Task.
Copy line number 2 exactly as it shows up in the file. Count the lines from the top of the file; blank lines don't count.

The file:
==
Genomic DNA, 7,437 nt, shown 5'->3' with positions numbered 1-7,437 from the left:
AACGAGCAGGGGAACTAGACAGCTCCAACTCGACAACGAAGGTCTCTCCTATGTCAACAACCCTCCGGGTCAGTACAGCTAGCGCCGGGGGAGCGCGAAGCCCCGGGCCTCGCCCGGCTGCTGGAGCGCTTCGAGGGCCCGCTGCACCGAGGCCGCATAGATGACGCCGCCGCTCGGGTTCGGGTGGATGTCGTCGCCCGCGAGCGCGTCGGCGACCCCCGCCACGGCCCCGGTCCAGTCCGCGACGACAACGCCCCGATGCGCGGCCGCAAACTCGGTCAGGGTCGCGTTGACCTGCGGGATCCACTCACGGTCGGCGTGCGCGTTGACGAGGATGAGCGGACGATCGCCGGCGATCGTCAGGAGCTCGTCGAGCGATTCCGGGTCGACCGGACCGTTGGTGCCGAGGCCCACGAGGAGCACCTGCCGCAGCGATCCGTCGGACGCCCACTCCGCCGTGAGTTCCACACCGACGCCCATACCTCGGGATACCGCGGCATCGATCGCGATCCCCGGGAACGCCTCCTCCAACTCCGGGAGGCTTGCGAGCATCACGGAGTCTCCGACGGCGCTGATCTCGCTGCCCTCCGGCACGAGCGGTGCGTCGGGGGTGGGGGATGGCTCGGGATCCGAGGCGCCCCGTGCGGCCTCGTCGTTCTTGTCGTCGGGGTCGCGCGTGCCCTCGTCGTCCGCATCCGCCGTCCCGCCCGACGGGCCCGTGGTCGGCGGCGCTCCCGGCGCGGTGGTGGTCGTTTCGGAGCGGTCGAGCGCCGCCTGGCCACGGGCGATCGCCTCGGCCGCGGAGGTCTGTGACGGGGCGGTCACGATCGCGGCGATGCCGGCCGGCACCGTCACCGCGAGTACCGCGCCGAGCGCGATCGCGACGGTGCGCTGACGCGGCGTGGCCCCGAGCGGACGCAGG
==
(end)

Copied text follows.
AACGAGCAGGGGAACTAGACAGCTCCAACTCGACAACGAAGGTCTCTCCTATGTCAACAACCCTCCGGGTCAGTACAGCTAGCGCCGGGGGAGCGCGAAGCCCCGGGCCTCGCCCGGCTGCTGGAGCGCTTCGAGGGCCCGCTGCACCGAGGCCGCATAGATGACGCCGCCGCTCGGGTTCGGGTGGATGTCGTCGCCCGCGAGCGCGTCGGCGACCCCCGCCACGGCCCCGGTCCAGTCCGCGACGACAACGCCCCGATGCGCGGCCGCAAACTCGGTCAGGGTCGCGTTGACCTGCGGGATCCACTCACGGTCGGCGTGCGCGTTGACGAGGATGAGCGGACGATCGCCGGCGATCGTCAGGAGCTCGTCGAGCGATTCCGGGTCGACCGGACCGTTGGTGCCGAGGCCCACGAGGAGCACCTGCCGCAGCGATCCGTCGGACGCCCACTCCGCCGTGAGTTCCACACCGACGCCCATACCTCGGGATACCGCGGCATCGATCGCGATCCCCGGGAACGCCTCCTCCAACTCCGGGAGGCTTGCGAGCATCACGGAGTCTCCGACGGCGCTGATCTCGCTGCCCTCCGGCACGAGCGGTGCGTCGGGGGTGGGGGATGGCTCGGGATCCGAGGCGCCCCGTGCGGCCTCGTCGTTCTTGTCGTCGGGGTCGCGCGTGCCCTCGTCGTCCGCATCCGCCGTCCCGCCCGACGGGCCCGTGGTCGGCGGCGCTCCCGGCGCGGTGGTGGTCGTTTCGGAGCGGTCGAGCGCCGCCTGGCCACGGGCGATCGCCTCGGCCGCGGAGGTCTGTGACGGGGCGGTCACGATCGCGGCGATGCCGGCCGGCACCGTCACCGCGAGTACCGCGCCGAGCGCGATCGCGACGGTGCGCTGACGCGGCGTGGCCCCGAGCGGACGCAGG